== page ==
Check the newest Hardiness Zone Map for revised La. numbers | Entertainment/Life


In November, the U.S. Department of Agriculture released its latest version of the Hardiness Zone Map.

This mapping system categorizes geographic regions according to their average annual minimum winter temperatures. The map helps by assisting gardeners, horticulturists and landscaping experts in choosing plants suited to specific climates.

The USDA Hardiness Zone Map has a history dating back several decades, and it has undergone multiple revisions to reflect the changes in climate knowledge and technology. The first version of the map was developed in 1938 by then-Secretary of Agriculture Henry Wallace. The early map divided the United States into 10 temperature zones based on average annual minimum winter temperatures.

It wasn’t until the 1960s that the USDA updated the map. This revision included more detailed temperature zones and took into account additional factors such as elevation, wind exposure and proximity to large bodies of water.

The most well-known and widely used version of the USDA Hardiness Zone Map was released in 1990. This version, developed by the National Arbor Day Foundation in cooperation with the USDA, further refined the zones and incorporated more sophisticated technology, including the use of computer-based Geographic Information System (GIS) mapping.

The USDA last released an updated version of the map in 2012. This revision was based on more recent weather data and trends. It also introduced half-zone increments to better represent small-scale climate variations.

The new version was released in November in response to ongoing climate changes and advancements in climate science. It’s essential to periodically update the map to reflect shifts in temperature patterns and to provide accurate information for gardeners and horticulturists.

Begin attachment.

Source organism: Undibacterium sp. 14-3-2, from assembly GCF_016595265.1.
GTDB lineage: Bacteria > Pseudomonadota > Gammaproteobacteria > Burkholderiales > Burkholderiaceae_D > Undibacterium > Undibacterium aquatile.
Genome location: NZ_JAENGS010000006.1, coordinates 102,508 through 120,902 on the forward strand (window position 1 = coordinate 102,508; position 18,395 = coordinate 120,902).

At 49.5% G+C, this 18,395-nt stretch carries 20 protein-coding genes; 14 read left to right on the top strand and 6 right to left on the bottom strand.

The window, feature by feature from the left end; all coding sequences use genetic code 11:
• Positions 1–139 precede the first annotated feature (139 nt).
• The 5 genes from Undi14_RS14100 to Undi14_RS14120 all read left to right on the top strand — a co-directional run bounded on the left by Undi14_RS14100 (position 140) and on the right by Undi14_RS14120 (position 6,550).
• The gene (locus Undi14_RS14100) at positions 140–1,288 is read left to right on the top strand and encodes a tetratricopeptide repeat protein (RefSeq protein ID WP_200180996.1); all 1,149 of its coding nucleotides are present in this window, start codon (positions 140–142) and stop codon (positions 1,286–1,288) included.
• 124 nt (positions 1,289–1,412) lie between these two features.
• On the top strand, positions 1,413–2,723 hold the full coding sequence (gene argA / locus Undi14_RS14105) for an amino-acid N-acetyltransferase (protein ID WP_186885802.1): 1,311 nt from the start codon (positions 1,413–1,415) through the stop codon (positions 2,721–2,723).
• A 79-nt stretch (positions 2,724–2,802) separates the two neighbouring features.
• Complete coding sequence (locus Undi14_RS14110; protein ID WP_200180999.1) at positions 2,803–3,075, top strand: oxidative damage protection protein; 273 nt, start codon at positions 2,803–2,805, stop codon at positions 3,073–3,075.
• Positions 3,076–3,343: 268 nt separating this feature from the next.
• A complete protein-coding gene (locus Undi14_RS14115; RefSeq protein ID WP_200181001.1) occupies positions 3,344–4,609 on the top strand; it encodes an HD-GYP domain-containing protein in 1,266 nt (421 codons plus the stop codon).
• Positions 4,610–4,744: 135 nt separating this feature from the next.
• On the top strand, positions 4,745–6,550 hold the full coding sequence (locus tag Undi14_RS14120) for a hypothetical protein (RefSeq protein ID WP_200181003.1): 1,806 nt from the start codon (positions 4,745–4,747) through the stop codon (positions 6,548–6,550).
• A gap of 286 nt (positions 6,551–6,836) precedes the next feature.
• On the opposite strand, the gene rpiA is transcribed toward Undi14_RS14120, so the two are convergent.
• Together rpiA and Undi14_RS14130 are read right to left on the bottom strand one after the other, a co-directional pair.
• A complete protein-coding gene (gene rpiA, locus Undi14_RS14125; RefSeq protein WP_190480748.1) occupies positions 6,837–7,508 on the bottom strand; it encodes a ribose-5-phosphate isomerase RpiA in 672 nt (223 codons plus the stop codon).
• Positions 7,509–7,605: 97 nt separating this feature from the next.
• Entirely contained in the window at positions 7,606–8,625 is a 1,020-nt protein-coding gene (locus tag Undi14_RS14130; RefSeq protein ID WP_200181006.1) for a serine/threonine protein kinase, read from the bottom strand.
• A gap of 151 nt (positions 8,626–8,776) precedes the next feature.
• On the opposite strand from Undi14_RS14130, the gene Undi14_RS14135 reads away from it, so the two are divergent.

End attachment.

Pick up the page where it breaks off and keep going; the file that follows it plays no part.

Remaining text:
Louisiana’s 2023 zoning has been adjusted, with north Louisiana now classified as zone 8b and the southernmost tip as zone 10a — each moving up by half a zone.

Each zone number represents a 10-degree Fahrenheit difference in average low temperatures in winter. The “a” and “b” denote half-zone increments, representing a 5-degree difference in average minimum winter temperatures within a main zone. Zones labeled with an “a” indicate the colder part of a numbered zone while “b” designates the warmer part of a zone. This provides more specific information for tailored plant selection in areas with temperature variations.

Each zone has a temperature range associated with it. For example, zone 8 has a range of 10 to 20 degrees. This means that plants recommended for zone 8 are generally able to withstand winter temperatures within this range.

The zones of Louisiana range from 8 to 10. In zone 9, average minimum winter temperatures range from 20 to 30 degrees, and in zone 10, the range is 30 to 40 degrees.

For reference, here are the average low temperatures for all 13 hardiness zones, which stretch from Alaska to the north and Hawaii and Puerto Rico to the south:

Zone 1: Below -50 degrees

Zone 2: -50 to -40 degrees

Zone 3: -40 to -30 degrees

Zone 4: -30 to -20 degrees

Zone 5: -20 to -10 degrees

Zone 6: -10 to 0 degrees

Zone 7: 0 to 10 degrees

Zone 8: 10 to 20 degrees

Zone 9: 20 to 30 degrees

Zone 10: 30 to 40 degrees

Zone 11: 40 to 50 degrees

Zone 12: 50 to 60 degrees

Zone 13: 60 to 70 degrees

The USDA Hardiness Zone Map is available online at It is a valuable tool for gardeners and plant enthusiasts, helping them choose plants that are well-suited to the specific climate conditions of their region. For us in Louisiana, the recent changes to the map may mean it’s time to incorporate more semitropical and tropical plant species.

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